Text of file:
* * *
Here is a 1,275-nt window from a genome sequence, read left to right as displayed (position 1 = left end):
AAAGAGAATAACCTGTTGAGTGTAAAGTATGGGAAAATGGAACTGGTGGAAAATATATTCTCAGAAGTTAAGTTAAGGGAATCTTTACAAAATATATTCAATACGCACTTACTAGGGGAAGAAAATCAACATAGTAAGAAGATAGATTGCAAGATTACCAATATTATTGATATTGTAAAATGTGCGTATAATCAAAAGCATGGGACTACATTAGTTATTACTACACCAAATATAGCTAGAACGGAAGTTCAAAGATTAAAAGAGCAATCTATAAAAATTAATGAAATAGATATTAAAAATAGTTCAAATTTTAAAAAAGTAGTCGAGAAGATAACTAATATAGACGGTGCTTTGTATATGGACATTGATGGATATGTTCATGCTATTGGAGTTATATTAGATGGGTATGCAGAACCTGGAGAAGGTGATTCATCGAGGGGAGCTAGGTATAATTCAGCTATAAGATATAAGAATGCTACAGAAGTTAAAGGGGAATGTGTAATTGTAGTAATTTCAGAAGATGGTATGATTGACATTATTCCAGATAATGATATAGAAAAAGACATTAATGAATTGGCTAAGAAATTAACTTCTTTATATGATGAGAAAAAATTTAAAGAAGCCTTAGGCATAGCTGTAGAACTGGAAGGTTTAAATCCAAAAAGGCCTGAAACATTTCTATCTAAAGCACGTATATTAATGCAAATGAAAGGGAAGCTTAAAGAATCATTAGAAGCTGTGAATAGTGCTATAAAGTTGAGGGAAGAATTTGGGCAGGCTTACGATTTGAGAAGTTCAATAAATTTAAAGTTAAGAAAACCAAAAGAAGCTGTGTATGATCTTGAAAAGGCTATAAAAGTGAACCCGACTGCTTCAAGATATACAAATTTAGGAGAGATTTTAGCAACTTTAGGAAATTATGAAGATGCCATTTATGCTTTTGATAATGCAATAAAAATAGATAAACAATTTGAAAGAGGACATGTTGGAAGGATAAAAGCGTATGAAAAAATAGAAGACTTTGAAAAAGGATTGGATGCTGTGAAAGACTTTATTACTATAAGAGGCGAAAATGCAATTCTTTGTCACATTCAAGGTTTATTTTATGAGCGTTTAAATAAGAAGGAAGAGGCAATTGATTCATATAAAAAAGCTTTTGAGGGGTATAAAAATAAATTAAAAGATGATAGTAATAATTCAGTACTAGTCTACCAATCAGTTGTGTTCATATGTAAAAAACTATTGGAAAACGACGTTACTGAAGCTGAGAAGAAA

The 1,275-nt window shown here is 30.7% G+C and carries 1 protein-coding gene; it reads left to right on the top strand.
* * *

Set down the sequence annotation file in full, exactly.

Here is a 1,275-nt window from a genome sequence, read left to right as displayed (position 1 = left end):
AAAGAGAATAACCTGTTGAGTGTAAAGTATGGGAAAATGGAACTGGTGGAAAATATATTCTCAGAAGTTAAGTTAAGGGAATCTTTACAAAATATATTCAATACGCACTTACTAGGGGAAGAAAATCAACATAGTAAGAAGATAGATTGCAAGATTACCAATATTATTGATATTGTAAAATGTGCGTATAATCAAAAGCATGGGACTACATTAGTTATTACTACACCAAATATAGCTAGAACGGAAGTTCAAAGATTAAAAGAGCAATCTATAAAAATTAATGAAATAGATATTAAAAATAGTTCAAATTTTAAAAAAGTAGTCGAGAAGATAACTAATATAGACGGTGCTTTGTATATGGACATTGATGGATATGTTCATGCTATTGGAGTTATATTAGATGGGTATGCAGAACCTGGAGAAGGTGATTCATCGAGGGGAGCTAGGTATAATTCAGCTATAAGATATAAGAATGCTACAGAAGTTAAAGGGGAATGTGTAATTGTAGTAATTTCAGAAGATGGTATGATTGACATTATTCCAGATAATGATATAGAAAAAGACATTAATGAATTGGCTAAGAAATTAACTTCTTTATATGATGAGAAAAAATTTAAAGAAGCCTTAGGCATAGCTGTAGAACTGGAAGGTTTAAATCCAAAAAGGCCTGAAACATTTCTATCTAAAGCACGTATATTAATGCAAATGAAAGGGAAGCTTAAAGAATCATTAGAAGCTGTGAATAGTGCTATAAAGTTGAGGGAAGAATTTGGGCAGGCTTACGATTTGAGAAGTTCAATAAATTTAAAGTTAAGAAAACCAAAAGAAGCTGTGTATGATCTTGAAAAGGCTATAAAAGTGAACCCGACTGCTTCAAGATATACAAATTTAGGAGAGATTTTAGCAACTTTAGGAAATTATGAAGATGCCATTTATGCTTTTGATAATGCAATAAAAATAGATAAACAATTTGAAAGAGGACATGTTGGAAGGATAAAAGCGTATGAAAAAATAGAAGACTTTGAAAAAGGATTGGATGCTGTGAAAGACTTTATTACTATAAGAGGCGAAAATGCAATTCTTTGTCACATTCAAGGTTTATTTTATGAGCGTTTAAATAAGAAGGAAGAGGCAATTGATTCATATAAAAAAGCTTTTGAGGGGTATAAAAATAAATTAAAAGATGATAGTAATAATTCAGTACTAGTCTACCAATCAGTTGTGTTCATATGTAAAAAACTATTGGAAAACGACGTTACTGAAGCTGAGAAGAAA

The 1,275-nt window shown here is 30.7% G+C and carries 1 protein-coding gene; it reads left to right on the top strand.